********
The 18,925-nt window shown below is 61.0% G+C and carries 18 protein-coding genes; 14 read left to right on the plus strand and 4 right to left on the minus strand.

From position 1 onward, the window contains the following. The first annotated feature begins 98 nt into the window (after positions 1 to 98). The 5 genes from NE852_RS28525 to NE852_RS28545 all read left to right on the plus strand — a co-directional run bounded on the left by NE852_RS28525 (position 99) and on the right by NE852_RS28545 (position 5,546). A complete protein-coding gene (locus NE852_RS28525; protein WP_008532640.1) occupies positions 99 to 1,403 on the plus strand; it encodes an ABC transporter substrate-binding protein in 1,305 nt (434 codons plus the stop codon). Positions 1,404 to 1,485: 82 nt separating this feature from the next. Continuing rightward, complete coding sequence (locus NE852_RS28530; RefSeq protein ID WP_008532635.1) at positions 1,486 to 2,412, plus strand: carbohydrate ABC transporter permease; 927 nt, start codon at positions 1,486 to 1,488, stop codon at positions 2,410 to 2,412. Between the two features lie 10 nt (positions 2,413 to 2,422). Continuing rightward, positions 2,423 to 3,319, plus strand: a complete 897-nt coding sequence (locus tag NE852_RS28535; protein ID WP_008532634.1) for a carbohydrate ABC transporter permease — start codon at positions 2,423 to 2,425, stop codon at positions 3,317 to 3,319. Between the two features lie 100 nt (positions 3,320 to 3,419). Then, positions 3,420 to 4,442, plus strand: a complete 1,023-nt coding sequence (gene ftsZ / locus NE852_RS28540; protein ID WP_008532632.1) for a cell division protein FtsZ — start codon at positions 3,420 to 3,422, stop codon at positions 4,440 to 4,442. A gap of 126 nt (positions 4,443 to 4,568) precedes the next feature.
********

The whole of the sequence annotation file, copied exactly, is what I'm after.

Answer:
The 18,925-nt window shown below is 61.0% G+C and carries 18 protein-coding genes; 14 read left to right on the plus strand and 4 right to left on the minus strand.

From position 1 onward, the window contains the following. The first annotated feature begins 98 nt into the window (after positions 1 to 98). The 5 genes from NE852_RS28525 to NE852_RS28545 all read left to right on the plus strand — a co-directional run bounded on the left by NE852_RS28525 (position 99) and on the right by NE852_RS28545 (position 5,546). A complete protein-coding gene (locus NE852_RS28525; protein WP_008532640.1) occupies positions 99 to 1,403 on the plus strand; it encodes an ABC transporter substrate-binding protein in 1,305 nt (434 codons plus the stop codon). Positions 1,404 to 1,485: 82 nt separating this feature from the next. Continuing rightward, complete coding sequence (locus NE852_RS28530; RefSeq protein ID WP_008532635.1) at positions 1,486 to 2,412, plus strand: carbohydrate ABC transporter permease; 927 nt, start codon at positions 1,486 to 1,488, stop codon at positions 2,410 to 2,412. Between the two features lie 10 nt (positions 2,413 to 2,422). Continuing rightward, positions 2,423 to 3,319, plus strand: a complete 897-nt coding sequence (locus tag NE852_RS28535; protein ID WP_008532634.1) for a carbohydrate ABC transporter permease — start codon at positions 2,423 to 2,425, stop codon at positions 3,317 to 3,319. Between the two features lie 100 nt (positions 3,320 to 3,419). Then, positions 3,420 to 4,442, plus strand: a complete 1,023-nt coding sequence (gene ftsZ / locus NE852_RS28540; protein ID WP_008532632.1) for a cell division protein FtsZ — start codon at positions 3,420 to 3,422, stop codon at positions 4,440 to 4,442. A gap of 126 nt (positions 4,443 to 4,568) precedes the next feature.